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He is currently evaluating Diffusion Tensor Imaging and the effects of trauma on thousands of patients every year, Dr. Pizarro has worked with several leaders and researchers in the field of Alzheimer’s Disease, memory disorders and Diffusion Tensor Imaging.

Dr. Jose Pizarro on Traumatic Brain Imaging and DTI

Dr. Jose Pizarro on Traumatic Brain Imaging and DTI

While any type of brain injury has a great impact on the patient’s life, traumatic brain injuries (TBI) are particularly difficult to diagnose. Regular brain imaging techniques such as CT scans and MRIs might fail to detect mild and moderate injuries. This calls for an advanced diagnostic tool called diffusion tensor imaging or DTI for short.

Dr. Jose Pizarro of Longboat Key, Florida, completed a residency in radiology at Mount Sinai Medical Center and performed a fellowship in neuroradiology at the University of Miami- Jackson Memorial Hospital. Dr. Pizarro is board certified in diagnostic radiology and neuroradiology. He is the former chairman of radiology and section chief of neuroradiology at Mount Sinai Medical Center. Jose Pizarro MD has worked together with several leaders and researchers in the field of Alzheimer’s disease, memory disorders, and diffusion tensor imaging. He currently evaluates diffusion tensor imaging and the effects of trauma on thousands of patients every year, including many NFL players.

Dr. Jose Pizarro of Longboat Key, Florida, on Traumatic Brain Imaging and DTI

Traumatic Brain Injuries (TBI)

Despite being encased in a solid skull made of bone, our brain is subject to many injuries. Accidents do happen; however, traumatic brain injuries, no matter how mild, can have far-reaching consequences for the patient. According to Dr. Jose Pizarro, traumatic brain injuries can either be classified as a closed head injury or a penetrating head injury.

Closed head injuries are by far more common and happen more frequently. People who work in mines or construction sites, for example, are more prone to this type of head injury as a result of blasts or blunt traumas. Bikers also have a higher chance of sustaining closed head injuries if they get involved in an accident. Even children are not immune to these head injuries if they engage in a physical activity without proper supervision.

Penetrating head injury on the other hand is less common and is often the result of non-accidental actions. Gunshot injuries account for the majority of these cases and cause high velocity penetrating injuries. This is in contrast to head stabbings, which result in low-velocity penetrating injuries. This type of traumatic brain injury is easier to detect and diagnose compared to closed head injuries.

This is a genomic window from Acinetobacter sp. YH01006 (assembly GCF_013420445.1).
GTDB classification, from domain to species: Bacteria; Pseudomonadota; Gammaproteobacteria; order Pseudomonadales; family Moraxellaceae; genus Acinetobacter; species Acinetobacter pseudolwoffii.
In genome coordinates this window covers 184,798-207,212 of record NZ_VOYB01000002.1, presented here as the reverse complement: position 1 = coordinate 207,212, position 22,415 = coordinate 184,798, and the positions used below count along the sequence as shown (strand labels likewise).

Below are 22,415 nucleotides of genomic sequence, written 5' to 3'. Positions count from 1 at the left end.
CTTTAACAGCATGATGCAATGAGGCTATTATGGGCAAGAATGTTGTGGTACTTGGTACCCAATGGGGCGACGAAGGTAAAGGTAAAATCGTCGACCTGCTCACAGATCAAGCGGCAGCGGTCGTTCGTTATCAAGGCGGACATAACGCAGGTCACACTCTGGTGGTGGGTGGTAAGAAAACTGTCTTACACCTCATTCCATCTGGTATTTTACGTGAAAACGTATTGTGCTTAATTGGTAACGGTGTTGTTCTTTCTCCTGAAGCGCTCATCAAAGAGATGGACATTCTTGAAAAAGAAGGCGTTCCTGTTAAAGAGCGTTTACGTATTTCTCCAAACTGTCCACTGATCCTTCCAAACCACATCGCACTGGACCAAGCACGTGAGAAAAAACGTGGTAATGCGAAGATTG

Jose Pizarro MD explains that the Glasgow Coma Scale (GCS) is used to assess the severity of the head injury. For example, a severe head injury scores between 3 to 8 on GCS while a moderate injury is one that scores between GCS 9 to 13. Mild head injuries have the highest GCS score between 14 and 15.

Different Types of Imaging

Dr. Jose Pizarro of Longboat Key, Florida, on Different Imaging Tools

The two different types of imaging used to diagnose traumatic head injuries are CT scans and MRIs. Each has its own advantages and drawbacks. A CT scan uses X-rays to create detailed images, or slices, of the brain. CT scans are non-invasive, painless, and quick. However, radiation exposure to the brain poses a risk for many patients.

MRI scans, on the other hand, use radio waves and magnetic fields instead of ionizing radiation. This makes them safe to use, especially for patients with a higher cancer risk. The scans are also non-invasive and can be performed quickly.

However, when it comes to brain trauma injuries, especially those between GCS 9 to 15, both of those scans could return a false negative result. Radiologists and physicians need a more accurate diagnostic tool to assess the damage in the brain, if any.

Jose Pizarro MD on Diffusion Tensor Imaging (DTI)

Based on the same principles as MRI, diffusion tensor imaging (DTI) is an advancement in that technology. According to Dr. Jose Pizarro, DTI gives us a more detailed look into the microstructure of the brain. DTI examines white matter tracts and more subtle brain damage such as diffuse axonal injury.

The images that DTI produces are three dimensional and can depict subtle injuries to the white matter in the brain much better than MRIs or CT scans. Since DTI is better at detecting the diffusion of water molecules and their patterns, it makes it easy for radiologists to diagnose any abnormality in the integrity and structure of the white matter and the pathways of the axons.

When it comes to traumatic brain injuries, DTI offers a more accurate diagnostic tool that detects mild and moderate brain damage better than other imaging tests.

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